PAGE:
Dennis Mecham, who curated the exhibit for Art Access, explains that digital photographers, even the experts, are somewhat limited by the technology of their camera and tools like Photoshop. Photographers who work with film and darkroom processing, on the other hand, have an almost infinite variety of ways to use film, chemicals, and paper. “Everything can be mixed in a variety of ways,” he says. “It’s very hands-on. There’s a lot of time involved in developing your style and technique.”

The 26 photographers represented in the Art Access show demonstrate some of the variety of methods and materials available to film and darkroom photographers. Mecham’s own works in the show are classic black and white silver gelatin prints, characterized by his artful vision and carefully staged models. Two images are from his series taken at the Great Salt Lake, with nude models and parasols. Part of his challenge was to find exactly the right time, when the lake was mirror-still, to capture the perfect reflection of his model.

Mecham notes that for photographers who want to use traditional film processes, most of the same chemicals that were used in the early 20th century are available today. Some things have changed, though, even improved. Papers, for example, now come in more variety.

In contrast with Mecham’s classic, artful realism is the more mysterious vision of Miranda Whitlock, whose litho prints are softer, ambiguous impressions of the human form. And then there’s Erica Wangsgard, who hand-paints on silver gelatin and then re-photographs the images with cibachrome film. The result is an abstract, intriguing hybrid of painting and photography.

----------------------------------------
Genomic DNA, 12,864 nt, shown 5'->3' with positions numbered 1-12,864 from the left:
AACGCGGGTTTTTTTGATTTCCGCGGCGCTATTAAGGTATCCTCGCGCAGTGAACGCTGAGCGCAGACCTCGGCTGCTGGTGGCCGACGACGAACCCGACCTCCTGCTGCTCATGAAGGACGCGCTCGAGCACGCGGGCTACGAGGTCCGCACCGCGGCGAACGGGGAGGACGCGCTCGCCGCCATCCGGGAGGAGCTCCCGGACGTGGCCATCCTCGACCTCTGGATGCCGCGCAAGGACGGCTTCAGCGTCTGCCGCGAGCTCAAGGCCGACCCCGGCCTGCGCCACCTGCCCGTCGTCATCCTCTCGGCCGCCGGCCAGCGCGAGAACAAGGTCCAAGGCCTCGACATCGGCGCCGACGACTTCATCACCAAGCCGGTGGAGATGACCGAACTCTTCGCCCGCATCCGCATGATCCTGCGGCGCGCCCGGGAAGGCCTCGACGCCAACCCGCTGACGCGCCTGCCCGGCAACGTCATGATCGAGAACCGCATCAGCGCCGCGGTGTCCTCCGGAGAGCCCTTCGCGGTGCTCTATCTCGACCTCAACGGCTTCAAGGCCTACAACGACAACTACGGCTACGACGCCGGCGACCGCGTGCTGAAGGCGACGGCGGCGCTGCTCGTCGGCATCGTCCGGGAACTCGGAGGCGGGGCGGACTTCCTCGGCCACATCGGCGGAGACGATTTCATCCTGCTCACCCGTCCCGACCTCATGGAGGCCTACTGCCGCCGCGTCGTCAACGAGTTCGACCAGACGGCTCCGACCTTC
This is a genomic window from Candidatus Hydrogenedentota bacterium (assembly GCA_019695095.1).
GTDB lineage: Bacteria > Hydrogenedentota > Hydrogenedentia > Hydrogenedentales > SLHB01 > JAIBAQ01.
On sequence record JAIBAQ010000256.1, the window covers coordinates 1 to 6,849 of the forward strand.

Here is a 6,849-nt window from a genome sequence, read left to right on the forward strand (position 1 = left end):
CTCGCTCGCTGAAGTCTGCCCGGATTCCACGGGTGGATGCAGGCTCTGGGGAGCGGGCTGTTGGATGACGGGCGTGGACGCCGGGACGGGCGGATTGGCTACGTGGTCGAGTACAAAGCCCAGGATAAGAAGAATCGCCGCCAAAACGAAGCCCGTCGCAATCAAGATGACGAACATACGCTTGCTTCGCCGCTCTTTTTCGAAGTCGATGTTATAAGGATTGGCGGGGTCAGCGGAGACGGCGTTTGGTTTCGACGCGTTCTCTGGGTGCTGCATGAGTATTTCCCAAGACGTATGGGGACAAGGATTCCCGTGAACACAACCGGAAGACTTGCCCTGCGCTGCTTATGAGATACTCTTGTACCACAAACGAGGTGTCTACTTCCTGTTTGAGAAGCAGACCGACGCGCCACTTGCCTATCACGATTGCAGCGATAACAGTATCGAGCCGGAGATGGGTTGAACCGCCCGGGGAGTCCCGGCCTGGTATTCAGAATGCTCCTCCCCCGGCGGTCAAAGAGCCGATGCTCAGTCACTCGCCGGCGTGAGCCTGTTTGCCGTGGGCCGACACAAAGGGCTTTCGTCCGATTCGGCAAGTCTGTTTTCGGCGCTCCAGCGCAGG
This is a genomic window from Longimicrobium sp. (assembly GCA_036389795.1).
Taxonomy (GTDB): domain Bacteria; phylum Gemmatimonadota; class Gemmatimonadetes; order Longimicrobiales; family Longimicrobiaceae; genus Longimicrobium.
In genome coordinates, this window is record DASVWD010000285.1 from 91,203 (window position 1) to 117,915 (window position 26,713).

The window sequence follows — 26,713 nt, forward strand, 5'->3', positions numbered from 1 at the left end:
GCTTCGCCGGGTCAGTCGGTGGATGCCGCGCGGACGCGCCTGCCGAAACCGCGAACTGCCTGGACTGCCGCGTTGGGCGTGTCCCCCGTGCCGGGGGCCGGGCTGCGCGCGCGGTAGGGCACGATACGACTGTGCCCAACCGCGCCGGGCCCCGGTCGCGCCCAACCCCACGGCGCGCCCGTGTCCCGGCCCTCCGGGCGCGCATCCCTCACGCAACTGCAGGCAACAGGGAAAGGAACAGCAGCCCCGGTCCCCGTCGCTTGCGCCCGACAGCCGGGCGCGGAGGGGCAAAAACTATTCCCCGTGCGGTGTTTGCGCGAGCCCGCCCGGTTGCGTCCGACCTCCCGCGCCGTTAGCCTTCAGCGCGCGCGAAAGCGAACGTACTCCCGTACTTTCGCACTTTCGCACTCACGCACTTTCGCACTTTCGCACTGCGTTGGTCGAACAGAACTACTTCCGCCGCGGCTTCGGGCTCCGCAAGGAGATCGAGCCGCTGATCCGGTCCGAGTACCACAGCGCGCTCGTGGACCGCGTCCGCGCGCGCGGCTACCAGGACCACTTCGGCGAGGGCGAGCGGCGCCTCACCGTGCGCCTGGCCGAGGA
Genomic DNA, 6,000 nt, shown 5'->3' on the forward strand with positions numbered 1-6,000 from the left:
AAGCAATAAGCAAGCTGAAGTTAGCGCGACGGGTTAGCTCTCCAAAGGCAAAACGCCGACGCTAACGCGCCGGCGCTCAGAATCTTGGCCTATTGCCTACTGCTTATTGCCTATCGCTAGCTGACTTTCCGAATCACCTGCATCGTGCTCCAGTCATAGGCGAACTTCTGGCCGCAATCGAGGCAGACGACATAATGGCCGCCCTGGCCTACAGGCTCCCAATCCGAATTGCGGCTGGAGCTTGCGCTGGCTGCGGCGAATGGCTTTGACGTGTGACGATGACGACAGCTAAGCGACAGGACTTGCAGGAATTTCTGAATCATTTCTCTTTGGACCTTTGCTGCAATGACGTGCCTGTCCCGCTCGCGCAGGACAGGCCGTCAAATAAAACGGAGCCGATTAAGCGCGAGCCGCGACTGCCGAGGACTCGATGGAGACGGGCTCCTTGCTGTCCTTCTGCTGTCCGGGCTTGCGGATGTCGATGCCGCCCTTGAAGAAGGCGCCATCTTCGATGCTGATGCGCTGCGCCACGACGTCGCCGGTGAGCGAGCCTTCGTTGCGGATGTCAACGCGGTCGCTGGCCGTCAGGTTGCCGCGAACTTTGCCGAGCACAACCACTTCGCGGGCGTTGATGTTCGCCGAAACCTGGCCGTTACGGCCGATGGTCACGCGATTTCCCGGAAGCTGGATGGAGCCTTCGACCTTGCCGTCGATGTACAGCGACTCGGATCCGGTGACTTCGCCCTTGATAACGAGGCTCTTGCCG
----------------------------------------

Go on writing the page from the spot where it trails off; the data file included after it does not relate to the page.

For some photographers, like Matthew Allred, “hands-on” means making primitive pin-hole cameras and playing with the whole notion of photography as a way to document reality. Instead of capturing a slice of time in fractions of seconds, Allred sets up his cameras to record a scene over a period of 24 hours or up to six months. The resulting image suggests the blur of movement – from the sun’s daily arch across the sky to the incessant activity of people, cars, animals, and whatever else may cross the path in front of the camera. It’s the things that stand still —buildings, for example, that are recognizable in his images.

Photography has always been something of a game of chance — from the way the sun might light the subject, to the unpredictable things that can happen in the darkroom. But Allred takes the risks and opportunities of chance to a new level. He must attach his pin-hole cameras to hopefully immoveable objects in unobtrusive places where they won’t be disturbed for the exceptionally long exposure times he plans. In one case, the road sign that supported his camera just disappeared. In another instance, the building where his camera was planted was demolished before he went to retrieve it.

Allred enjoys the challenge of working with his exposed film. “There’s a bit of romance to be in the darkroom,” he says. “I like making up chemistry and experimenting. It’s laborious. It takes 2-3 hours to do what might take 2-3 minutes in Photoshop. It’s a tactile interaction with the image.”